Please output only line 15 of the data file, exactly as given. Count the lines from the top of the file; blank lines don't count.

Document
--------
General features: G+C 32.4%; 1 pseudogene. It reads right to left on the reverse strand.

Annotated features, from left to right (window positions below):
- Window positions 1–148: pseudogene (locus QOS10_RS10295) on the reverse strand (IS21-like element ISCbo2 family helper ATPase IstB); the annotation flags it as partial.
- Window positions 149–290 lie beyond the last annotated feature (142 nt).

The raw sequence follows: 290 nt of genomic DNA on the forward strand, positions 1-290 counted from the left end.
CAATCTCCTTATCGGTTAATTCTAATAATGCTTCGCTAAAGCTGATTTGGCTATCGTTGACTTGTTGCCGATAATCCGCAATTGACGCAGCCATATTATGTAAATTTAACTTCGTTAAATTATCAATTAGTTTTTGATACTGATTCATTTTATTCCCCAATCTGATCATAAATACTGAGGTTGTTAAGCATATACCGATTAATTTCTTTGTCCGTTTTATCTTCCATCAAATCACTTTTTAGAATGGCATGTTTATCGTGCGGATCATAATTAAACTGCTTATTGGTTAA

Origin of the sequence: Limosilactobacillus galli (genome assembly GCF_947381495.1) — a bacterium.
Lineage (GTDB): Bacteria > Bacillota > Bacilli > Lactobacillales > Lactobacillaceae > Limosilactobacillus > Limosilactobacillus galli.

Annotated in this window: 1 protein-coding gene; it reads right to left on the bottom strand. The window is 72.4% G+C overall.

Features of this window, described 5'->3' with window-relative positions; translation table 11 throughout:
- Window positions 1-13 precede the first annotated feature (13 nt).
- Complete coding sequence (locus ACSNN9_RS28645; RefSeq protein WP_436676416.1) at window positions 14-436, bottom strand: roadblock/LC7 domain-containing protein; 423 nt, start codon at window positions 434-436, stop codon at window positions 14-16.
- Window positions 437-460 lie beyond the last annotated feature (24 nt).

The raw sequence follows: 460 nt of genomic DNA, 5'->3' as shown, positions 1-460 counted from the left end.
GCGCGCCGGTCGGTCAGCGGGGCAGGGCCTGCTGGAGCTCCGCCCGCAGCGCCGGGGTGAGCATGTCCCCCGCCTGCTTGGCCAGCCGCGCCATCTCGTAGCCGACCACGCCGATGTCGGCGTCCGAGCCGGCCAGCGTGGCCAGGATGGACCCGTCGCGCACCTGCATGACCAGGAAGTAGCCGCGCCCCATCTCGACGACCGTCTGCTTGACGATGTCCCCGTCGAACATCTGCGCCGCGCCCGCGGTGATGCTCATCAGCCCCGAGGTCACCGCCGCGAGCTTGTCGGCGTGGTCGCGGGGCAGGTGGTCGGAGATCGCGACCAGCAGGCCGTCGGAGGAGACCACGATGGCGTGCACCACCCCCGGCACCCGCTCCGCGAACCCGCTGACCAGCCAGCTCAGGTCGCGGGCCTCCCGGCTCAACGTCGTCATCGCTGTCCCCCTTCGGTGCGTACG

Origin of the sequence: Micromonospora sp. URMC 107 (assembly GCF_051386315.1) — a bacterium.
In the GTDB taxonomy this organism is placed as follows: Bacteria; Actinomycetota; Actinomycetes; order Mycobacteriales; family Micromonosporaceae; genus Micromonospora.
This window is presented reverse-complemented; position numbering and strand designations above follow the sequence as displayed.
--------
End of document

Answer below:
GCGCGCCGGTCGGTCAGCGGGGCAGGGCCTGCTGGAGCTCCGCCCGCAGCGCCGGGGTGAGCATGTCCCCCGCCTGCTTGGCCAGCCGCGCCATCTCGTAGCCGACCACGCCGATGTCGGCGTCCGAGCCGGCCAGCGTGGCCAGGATGGACCCGTCGCGCACCTGCATGACCAGGAAGTAGCCGCGCCCCATCTCGACGACCGTCTGCTTGACGATGTCCCCGTCGAACATCTGCGCCGCGCCCGCGGTGATGCTCATCAGCCCCGAGGTCACCGCCGCGAGCTTGTCGGCGTGGTCGCGGGGCAGGTGGTCGGAGATCGCGACCAGCAGGCCGTCGGAGGAGACCACGATGGCGTGCACCACCCCCGGCACCCGCTCCGCGAACCCGCTGACCAGCCAGCTCAGGTCGCGGGCCTCCCGGCTCAACGTCGTCATCGCTGTCCCCCTTCGGTGCGTACG